KENYA: Must we always look for alternatives when systems frustrate our progress? What can we do different? My Tweets.

Must we always look for alternatives when systems frustrate our progress? What can we do different? In view of these tweets I shared on my timeline — @UrbaneKenyan

#1: Political Campaign Manifestos in Kenya now promising ‘Interest Free Loans’. I find it ridiculous in our setting but it is possible.

#2: Interest Free loans have worked elsewhere. Known as ‘Marukei’ in Japan, they worked well in mid 90’s. Spurring entrepreneurship.

#3: For them to work, they need structures. A proper Government Credit Guarantee Scheme can make this possible. Government FIs as well.

#4: Examples of such Credit Guarantee Schemes are in India, South Korea and some parts of China. Kenya does not have one, nor capacity.

#5: Treasury in Kenya has continued to kill development structures that would have made this possible — Development banks and Cottage Departments.

#6: In place of such useful bodies, some parastatals with questionable agenda have been put in place: Youth & Women Fund for instance.

#7: Measurement of the direct impact by such entities is not known. Possibly coz they were avenue to grow profiles for some like Equity Bank.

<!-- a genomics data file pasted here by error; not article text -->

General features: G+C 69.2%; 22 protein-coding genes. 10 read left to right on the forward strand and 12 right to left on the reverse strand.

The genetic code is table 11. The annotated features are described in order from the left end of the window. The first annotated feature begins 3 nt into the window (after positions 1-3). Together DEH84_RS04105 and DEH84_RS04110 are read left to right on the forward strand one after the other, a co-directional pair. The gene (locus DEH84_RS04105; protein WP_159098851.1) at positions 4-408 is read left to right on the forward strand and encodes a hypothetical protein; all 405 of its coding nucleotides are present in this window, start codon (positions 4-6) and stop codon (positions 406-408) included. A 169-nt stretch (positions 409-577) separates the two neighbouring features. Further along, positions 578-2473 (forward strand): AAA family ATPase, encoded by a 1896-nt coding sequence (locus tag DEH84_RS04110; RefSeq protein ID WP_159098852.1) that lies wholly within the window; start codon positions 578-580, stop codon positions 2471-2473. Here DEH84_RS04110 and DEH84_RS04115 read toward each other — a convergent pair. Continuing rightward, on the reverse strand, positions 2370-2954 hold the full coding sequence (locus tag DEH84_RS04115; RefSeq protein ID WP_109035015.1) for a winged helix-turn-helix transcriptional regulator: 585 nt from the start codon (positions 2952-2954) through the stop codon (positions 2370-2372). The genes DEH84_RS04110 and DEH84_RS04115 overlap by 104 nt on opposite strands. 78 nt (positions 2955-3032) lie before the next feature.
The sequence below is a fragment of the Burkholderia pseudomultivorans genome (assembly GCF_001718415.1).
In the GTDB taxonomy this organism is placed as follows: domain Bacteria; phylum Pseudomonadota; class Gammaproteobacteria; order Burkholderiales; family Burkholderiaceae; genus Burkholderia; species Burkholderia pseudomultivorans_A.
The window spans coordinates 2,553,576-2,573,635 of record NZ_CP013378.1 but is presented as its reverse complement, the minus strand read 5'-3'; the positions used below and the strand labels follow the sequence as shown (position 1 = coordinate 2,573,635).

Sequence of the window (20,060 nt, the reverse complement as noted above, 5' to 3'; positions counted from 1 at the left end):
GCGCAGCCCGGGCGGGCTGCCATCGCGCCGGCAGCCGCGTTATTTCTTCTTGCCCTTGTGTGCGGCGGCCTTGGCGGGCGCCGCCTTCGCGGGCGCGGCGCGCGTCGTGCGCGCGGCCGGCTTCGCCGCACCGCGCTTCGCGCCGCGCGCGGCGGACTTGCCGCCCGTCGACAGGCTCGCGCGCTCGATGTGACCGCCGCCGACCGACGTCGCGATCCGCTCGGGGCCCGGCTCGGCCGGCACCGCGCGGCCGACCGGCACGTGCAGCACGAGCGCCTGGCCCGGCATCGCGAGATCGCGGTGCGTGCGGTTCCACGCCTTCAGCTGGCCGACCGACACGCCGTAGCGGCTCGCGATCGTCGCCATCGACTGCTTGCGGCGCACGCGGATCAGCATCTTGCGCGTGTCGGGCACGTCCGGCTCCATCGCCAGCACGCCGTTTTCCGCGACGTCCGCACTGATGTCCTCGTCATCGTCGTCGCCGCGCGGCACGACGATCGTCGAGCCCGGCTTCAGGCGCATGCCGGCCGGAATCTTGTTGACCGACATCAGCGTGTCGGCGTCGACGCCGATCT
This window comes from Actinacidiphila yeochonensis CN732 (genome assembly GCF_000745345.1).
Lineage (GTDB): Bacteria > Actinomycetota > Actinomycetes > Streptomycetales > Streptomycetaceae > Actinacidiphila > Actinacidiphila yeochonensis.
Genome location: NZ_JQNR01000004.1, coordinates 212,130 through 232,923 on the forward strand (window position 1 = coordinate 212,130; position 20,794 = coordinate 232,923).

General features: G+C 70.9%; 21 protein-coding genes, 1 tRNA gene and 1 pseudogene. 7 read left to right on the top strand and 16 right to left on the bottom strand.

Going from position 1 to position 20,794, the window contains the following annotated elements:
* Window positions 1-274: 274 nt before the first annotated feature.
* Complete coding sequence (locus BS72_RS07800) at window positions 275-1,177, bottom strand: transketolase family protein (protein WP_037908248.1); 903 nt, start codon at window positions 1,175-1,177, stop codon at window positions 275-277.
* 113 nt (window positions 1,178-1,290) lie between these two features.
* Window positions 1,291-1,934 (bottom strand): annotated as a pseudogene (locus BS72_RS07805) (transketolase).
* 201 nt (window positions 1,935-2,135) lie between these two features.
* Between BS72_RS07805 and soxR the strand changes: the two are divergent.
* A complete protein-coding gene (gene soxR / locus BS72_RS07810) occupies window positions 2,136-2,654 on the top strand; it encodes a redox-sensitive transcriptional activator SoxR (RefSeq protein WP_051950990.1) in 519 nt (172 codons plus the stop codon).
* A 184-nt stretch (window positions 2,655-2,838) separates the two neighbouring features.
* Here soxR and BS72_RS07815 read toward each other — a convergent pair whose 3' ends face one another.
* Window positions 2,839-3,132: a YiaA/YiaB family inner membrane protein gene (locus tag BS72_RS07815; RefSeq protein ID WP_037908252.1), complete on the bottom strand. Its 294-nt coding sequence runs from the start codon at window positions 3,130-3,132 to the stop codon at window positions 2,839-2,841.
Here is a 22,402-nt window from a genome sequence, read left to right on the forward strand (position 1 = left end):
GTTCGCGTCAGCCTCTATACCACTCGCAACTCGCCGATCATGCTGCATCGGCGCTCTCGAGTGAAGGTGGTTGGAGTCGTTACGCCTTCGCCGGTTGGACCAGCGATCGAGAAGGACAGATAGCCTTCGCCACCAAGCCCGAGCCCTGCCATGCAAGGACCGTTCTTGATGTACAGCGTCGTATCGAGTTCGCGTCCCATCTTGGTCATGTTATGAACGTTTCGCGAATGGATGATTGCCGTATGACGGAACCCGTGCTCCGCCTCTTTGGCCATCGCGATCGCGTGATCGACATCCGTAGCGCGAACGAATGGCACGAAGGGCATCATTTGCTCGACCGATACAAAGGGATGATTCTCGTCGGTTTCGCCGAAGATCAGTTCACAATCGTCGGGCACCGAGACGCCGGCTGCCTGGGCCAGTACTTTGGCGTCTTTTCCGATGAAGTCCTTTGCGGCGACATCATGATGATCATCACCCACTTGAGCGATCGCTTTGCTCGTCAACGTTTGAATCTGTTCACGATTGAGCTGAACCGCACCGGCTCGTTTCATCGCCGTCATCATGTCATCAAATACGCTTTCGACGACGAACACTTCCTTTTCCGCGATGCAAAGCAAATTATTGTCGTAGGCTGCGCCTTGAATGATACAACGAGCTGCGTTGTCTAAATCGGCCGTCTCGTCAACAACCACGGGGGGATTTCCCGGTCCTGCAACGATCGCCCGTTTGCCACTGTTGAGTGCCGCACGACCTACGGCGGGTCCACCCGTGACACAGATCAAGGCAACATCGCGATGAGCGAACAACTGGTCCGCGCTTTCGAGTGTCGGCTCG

#8: If I were in office, I would revamp Kenyan DFIs and intermediary government agencies, set up a guarantee scheme and give affordable credit.

#9: Countries that have managed to spur government driven entrepreneurship and job creation had structures independent of private banks.

#10: Good examples are South Korea, Malaysia (which set up DFIs based on Kenyan SAPs), China, their development is no secret. Stop reinventing!

#11: I’ve visited and studied all of them. I am right. Politicians are lying/ giving half baked information (selling themselves).

#12: Moi, former president has a special place come end times. His regime denied Kenya a deserved chance at development greatness.

#13: I still do not know what Kibaki’s financial models were through the 10 years in power. No philosophy, standing concept. Experiments.

#14: They should scrap Vision 2030 already. It is a lie. Whoever wins should have an Economic Stimulus Plan. These Manifestos are rubbish.

#15: I still want to be Chief Economist Treasury, sadly I am not 69 years old and I do not know people 😐

#16: So I am going to study all those models & travel discovering. Then I can retire on a ranch with wife and kids, write books & teach University.

#17: Skeleton structures in place — Agricultural Finance Corporation, Kenya Industrial Estates, Kenya National Trading Company.

#18: Skeleton Structures — Industrial Commercial Development Corporation, Industrial Development Bank, Kenya Tourism Development Corporation.

#19: In this age people shouldn’t be talking of setting up things in manifestos. Talk about employing and recapitilizing all those agencies.

#20: An idea can be mooted and processed at KIRDI, tested & molded at KIE, Capacity built and financed for industrial expansion at IDB/ICDC.

#21: There is even Industrial Constituency Development Fund (ICDF) at MOTI. Which constituency has a government industrial park?

#22: Funds just lie there or are misappropriated or if lucky returned to Treasury as unaccounted for/ unspent budget allocation.

#23: If every of the 210 constituencies had an industrial park. Accommodating Jua Kali artisans and such. It’d be easier establishing self.